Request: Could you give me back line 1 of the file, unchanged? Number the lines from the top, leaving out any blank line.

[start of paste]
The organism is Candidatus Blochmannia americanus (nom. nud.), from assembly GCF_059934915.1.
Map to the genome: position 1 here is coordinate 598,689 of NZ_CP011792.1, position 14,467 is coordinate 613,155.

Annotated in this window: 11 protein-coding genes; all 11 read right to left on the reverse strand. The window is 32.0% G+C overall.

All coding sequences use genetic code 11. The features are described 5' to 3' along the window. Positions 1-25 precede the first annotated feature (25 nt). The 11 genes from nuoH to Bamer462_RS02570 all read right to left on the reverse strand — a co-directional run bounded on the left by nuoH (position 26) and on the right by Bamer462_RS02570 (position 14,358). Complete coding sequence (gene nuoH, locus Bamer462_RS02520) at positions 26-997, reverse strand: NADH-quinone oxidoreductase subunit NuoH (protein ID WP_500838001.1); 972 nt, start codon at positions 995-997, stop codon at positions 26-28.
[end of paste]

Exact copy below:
The organism is Candidatus Blochmannia americanus (nom. nud.), from assembly GCF_059934915.1.